To Henry Laurens
LS:5 South Carolina Historical Society; copies: William L. Clements Library, Library of Congress
Passy, Apl. 12. 1782.
I should sooner have paid my Respects to you by Letter if I had not till lately expected you here, as I understood it to be your Intention. Your Enlargement gave me great Pleasure; and I hope that the Terms exacted by the late Ministry will now be relax’d;6 especially when they are informed that you are one of the Commissioners appointed to treat of Peace. Herewith I send you a Copy of the Commission;7 the Purport of which you can Communicate to the Ministers if you find it proper. If they are disposed to make Peace with us and our Ally at the same time, I will on Notice from you, send to Mr Jay to prepare for Meeting at such Time and Place as shall be agreed on. As to our treating separately, and quitting our present Alliance, which the late Ministry seem’d to desire, it is impossible. Our Treaties,8 and our Instructions,9 as well as the honour and Interest of our Country forbid it. I will communicate those Instructions to you as soon as I have the Pleasure of seeing you. If you have occasion for Money, please to acquaint me with the Sum you desire, and I will endeavour to supply you.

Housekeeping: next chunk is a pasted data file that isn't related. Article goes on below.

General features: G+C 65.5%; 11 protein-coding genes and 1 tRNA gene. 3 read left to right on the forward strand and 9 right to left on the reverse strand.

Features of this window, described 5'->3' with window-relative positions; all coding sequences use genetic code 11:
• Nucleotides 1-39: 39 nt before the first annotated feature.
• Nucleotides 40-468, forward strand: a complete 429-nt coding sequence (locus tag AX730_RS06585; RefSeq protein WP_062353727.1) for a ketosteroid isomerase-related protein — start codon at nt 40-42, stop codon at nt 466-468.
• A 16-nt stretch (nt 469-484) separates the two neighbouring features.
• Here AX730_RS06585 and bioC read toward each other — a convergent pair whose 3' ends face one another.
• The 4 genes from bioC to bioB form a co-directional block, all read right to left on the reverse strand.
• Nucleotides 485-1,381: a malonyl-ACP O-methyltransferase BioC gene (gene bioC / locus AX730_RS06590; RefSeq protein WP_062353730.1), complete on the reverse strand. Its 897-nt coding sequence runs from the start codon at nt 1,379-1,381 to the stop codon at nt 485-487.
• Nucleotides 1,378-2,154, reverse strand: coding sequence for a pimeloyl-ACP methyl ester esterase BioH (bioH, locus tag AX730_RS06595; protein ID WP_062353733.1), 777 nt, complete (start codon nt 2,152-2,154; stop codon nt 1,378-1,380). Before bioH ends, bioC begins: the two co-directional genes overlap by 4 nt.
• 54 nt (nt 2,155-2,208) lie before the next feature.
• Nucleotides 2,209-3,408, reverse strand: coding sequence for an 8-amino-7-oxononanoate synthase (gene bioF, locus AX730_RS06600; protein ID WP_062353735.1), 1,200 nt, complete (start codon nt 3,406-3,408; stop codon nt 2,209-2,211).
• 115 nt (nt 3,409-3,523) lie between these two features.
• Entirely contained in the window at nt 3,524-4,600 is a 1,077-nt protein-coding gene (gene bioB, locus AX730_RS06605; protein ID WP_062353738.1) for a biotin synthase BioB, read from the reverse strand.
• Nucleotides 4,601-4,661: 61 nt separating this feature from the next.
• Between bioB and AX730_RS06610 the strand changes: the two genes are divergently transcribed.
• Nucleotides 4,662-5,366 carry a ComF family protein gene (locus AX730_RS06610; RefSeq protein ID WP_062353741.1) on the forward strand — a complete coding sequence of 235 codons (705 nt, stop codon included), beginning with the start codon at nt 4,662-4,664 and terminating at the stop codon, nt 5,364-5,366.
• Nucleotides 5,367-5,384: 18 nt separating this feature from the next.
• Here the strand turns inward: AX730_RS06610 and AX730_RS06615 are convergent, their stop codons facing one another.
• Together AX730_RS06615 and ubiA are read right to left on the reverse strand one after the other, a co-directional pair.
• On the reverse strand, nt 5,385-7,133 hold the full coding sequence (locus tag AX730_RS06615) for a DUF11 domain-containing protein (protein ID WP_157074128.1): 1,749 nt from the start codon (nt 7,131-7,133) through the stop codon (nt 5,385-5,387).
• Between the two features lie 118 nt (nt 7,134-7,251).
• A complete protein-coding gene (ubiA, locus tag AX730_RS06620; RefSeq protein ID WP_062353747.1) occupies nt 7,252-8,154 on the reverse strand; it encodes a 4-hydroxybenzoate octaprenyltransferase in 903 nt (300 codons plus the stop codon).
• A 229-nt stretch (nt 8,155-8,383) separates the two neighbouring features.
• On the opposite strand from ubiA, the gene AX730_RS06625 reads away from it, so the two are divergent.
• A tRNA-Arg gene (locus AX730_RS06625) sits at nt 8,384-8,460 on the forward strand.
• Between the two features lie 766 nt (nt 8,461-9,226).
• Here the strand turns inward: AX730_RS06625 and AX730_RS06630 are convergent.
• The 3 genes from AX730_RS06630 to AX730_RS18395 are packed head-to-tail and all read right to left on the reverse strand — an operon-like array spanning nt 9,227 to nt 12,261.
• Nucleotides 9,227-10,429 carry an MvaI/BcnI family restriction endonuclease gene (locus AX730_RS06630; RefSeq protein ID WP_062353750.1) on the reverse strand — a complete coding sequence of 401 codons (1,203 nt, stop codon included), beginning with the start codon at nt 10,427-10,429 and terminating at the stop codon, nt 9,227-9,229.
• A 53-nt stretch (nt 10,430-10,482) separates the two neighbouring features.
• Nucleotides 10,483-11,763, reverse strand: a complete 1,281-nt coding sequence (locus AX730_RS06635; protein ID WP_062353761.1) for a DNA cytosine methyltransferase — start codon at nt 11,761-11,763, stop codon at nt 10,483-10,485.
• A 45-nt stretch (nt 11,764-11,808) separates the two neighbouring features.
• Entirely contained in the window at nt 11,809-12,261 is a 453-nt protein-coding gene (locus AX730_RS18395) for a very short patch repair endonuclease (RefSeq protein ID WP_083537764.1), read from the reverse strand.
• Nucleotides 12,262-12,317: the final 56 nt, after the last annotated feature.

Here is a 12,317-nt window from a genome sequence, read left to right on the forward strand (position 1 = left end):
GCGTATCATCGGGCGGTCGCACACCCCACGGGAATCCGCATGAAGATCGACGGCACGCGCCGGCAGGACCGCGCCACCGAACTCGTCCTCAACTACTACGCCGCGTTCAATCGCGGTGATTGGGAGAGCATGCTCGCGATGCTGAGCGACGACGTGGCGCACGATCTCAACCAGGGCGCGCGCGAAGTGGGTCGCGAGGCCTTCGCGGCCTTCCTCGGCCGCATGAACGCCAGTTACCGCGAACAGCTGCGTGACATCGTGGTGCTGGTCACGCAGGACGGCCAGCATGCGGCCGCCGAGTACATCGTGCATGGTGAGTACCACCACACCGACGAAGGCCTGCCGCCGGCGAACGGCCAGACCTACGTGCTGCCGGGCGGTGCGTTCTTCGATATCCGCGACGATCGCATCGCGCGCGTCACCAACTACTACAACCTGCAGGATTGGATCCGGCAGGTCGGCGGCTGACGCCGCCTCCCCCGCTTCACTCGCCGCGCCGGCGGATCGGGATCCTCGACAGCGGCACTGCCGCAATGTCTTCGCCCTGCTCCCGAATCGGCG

With very great Esteem & Respect, I have the Honour to be, Sir, Your most obedient & most humble Servant.
Honble. Hy: Lawrens Esqre
Endorsed: Recd 28th. Answd. 30th.
Notation: Benjamin Franklin— Passy 12th April 1782.
5. In WTF’s hand. It was carried by Moses Young: BF to Laurens, April 20, below.
6. The terms had been relaxed, allowing Laurens to be released from a pending legal hearing: XXXVI, 372n.
7. XXXV, 161–5.
8. The American-French treaties of alliance and of amity and commerce: XXV, 583–95, 595–626. See particularly Article Eight of the former treaty: XXV, 589.
9. XXXV, 166–7.